I’m waiting to get further tests. (See blogs 14 & 42)
Meantime, the PPO has been ‘investigating’ my complaint regarding the prison’s refusal to provide me with protection for my right wrist when applying handcuffs. I submitted this complaint on 11th July 2016; that’s over 11months I’ve had to wait for their decision. Whilst they’ve upheld my complaint, for the 11months wait, their letter is a real disappointment.
Firstly, the text just fills 1 side of A4. Not much of an investigation. Two paragraphs vaguely summarise the handcuffs protocols for emergencies and planned escorts. 1 paragraph contained an apology for the delay, 1 paragraph summarises my complaint, 2 summarises the communication between the PPO and one of the Security Custody Manager and 1 paragraph upholds my complaint; 11months!
So, what exactly have the PPO done in terms of upholding my complaint? Security are allowing a “small piece of tubi-grip” to be used to protect my wrist. I’ve known of this agreement for some time; not because a member of staff told me but from my medical file which was disclosed to me. This was not offered to me when I went for my nerve conductivity test; ironically, it’s also hard to see how a thin piece fabric will protect my wrist from the hammering it will get from the large, clunky D-cuffs. Did the PPO question this? Based on the lack of detail in their letter, it doesn’t look likely.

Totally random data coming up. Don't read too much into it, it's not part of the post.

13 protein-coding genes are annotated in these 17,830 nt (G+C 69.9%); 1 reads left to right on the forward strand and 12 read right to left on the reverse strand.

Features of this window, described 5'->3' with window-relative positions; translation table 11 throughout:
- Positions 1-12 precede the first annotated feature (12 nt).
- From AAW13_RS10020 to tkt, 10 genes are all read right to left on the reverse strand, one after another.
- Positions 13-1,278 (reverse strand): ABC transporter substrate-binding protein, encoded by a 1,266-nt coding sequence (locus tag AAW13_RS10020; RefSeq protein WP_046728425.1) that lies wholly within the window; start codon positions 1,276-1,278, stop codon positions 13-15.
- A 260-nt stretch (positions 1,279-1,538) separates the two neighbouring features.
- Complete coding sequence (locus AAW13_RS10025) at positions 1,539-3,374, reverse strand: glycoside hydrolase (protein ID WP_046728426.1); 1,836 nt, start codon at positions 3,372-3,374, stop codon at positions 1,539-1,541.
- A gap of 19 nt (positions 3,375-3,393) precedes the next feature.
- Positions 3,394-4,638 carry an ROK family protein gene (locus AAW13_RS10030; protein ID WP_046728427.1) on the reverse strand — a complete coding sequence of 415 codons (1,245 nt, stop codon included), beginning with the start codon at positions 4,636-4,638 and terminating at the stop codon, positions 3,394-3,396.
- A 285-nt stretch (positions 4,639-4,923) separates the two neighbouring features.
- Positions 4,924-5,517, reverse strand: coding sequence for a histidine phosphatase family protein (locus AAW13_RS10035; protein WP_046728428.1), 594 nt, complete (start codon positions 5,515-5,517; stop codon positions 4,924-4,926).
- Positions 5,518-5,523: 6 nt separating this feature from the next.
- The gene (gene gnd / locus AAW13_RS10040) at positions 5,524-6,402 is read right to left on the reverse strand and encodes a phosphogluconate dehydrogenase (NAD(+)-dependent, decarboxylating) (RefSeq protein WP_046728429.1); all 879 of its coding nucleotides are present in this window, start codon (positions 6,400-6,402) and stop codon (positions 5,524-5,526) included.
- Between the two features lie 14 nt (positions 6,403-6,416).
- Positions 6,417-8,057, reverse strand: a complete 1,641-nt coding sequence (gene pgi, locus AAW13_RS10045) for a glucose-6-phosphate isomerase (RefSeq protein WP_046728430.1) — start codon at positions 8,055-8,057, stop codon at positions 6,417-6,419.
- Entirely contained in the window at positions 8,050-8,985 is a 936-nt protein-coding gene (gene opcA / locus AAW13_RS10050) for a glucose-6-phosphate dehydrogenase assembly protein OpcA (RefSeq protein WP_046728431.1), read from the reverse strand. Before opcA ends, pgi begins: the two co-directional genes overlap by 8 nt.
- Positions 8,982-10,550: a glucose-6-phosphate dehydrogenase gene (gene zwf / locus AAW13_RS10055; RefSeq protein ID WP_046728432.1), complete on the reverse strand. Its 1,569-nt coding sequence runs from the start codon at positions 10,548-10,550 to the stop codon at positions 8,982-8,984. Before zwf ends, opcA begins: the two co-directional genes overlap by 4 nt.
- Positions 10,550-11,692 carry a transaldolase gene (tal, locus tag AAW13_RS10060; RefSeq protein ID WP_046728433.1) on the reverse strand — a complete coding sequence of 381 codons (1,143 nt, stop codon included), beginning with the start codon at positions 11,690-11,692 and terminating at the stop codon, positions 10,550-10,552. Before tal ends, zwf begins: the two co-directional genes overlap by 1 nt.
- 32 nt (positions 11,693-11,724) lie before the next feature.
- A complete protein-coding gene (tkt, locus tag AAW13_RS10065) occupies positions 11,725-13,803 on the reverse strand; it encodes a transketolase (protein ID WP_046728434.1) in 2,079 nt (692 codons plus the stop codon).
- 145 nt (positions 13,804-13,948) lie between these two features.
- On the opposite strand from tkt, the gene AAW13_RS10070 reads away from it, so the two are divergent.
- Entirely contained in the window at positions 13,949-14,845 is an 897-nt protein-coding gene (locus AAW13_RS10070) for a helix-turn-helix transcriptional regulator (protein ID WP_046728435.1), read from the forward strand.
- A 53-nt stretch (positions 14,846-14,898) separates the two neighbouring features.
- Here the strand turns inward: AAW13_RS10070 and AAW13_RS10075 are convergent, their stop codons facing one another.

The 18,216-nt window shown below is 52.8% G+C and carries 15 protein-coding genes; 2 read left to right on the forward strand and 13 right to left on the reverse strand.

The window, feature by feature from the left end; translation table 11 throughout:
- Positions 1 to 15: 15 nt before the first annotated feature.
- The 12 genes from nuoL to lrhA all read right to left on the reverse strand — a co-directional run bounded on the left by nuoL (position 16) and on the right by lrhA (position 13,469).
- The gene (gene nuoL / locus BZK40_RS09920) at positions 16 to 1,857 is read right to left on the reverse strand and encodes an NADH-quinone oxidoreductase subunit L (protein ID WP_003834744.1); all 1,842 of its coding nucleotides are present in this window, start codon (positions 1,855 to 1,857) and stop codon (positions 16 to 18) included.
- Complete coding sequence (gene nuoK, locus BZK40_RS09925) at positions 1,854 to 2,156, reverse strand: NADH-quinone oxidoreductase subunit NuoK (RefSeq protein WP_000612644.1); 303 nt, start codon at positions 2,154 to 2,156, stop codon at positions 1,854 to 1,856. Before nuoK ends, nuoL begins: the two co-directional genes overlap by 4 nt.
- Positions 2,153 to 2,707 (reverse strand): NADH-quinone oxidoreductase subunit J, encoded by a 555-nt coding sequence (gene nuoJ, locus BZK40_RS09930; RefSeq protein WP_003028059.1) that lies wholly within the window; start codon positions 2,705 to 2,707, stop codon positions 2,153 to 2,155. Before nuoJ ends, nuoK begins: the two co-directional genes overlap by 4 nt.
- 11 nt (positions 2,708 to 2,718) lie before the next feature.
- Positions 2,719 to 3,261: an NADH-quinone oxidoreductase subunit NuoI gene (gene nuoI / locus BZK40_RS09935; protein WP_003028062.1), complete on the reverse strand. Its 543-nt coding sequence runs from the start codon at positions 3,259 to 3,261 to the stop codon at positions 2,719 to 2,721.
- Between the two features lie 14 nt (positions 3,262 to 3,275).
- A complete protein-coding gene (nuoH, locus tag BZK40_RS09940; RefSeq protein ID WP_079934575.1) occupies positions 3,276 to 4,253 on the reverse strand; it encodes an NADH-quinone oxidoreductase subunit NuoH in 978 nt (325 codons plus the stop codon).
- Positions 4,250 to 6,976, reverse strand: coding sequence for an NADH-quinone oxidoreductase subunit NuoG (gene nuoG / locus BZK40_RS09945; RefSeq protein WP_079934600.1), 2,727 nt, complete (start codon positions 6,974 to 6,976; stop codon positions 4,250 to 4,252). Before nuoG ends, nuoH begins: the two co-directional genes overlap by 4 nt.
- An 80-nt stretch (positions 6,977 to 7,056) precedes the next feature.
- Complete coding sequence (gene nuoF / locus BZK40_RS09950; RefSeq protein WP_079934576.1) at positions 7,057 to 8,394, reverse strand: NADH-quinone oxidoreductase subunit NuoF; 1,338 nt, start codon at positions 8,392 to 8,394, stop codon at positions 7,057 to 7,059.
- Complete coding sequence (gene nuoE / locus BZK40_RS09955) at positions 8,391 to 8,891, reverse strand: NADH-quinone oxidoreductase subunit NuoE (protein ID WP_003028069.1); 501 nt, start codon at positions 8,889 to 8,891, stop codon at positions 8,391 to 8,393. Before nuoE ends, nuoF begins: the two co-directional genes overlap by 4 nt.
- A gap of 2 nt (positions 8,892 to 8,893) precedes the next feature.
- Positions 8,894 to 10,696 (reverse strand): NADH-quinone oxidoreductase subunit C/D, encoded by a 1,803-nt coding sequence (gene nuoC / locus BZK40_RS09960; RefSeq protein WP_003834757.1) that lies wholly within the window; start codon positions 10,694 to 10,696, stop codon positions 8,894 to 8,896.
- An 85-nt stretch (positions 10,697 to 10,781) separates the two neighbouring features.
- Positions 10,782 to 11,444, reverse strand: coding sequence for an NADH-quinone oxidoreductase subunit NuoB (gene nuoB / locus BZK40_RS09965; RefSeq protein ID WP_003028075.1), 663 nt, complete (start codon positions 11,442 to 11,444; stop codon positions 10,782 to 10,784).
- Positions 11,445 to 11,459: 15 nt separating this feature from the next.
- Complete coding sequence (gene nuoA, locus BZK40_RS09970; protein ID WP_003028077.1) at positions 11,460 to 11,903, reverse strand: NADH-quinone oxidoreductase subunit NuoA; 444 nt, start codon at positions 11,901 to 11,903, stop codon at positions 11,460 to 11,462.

If a dog had been shackled for days, causing injury and pain, the RSPCA would undoubtedly get involved. Criminal charges may even get brought against the owner. Yet, in the 21st century, it appears to be okay for human beings to be treated in this way and for the perpetrators to get away with it by offering a small piece of tubi-grip.
At point will the PPO wake up to the real truth of what goes on in these places. What is the thought process? “A piece of tubi-grip, you say? Fantastic. That’ll placate the complainant and it’ll be another investigation I can strike of the list.
Hopefully, I’ll only have to suffer these damaging handcuffs twice more: hospital trip and transfer to Scotland. At least until any possible appearance at the Court of Appeal and any future retrial.
Be happy, be safe (and don’t keep animals caged, locked up or shackled, they feel emotional and physical pain; just like us).
Graham Coutts, 16th June 2017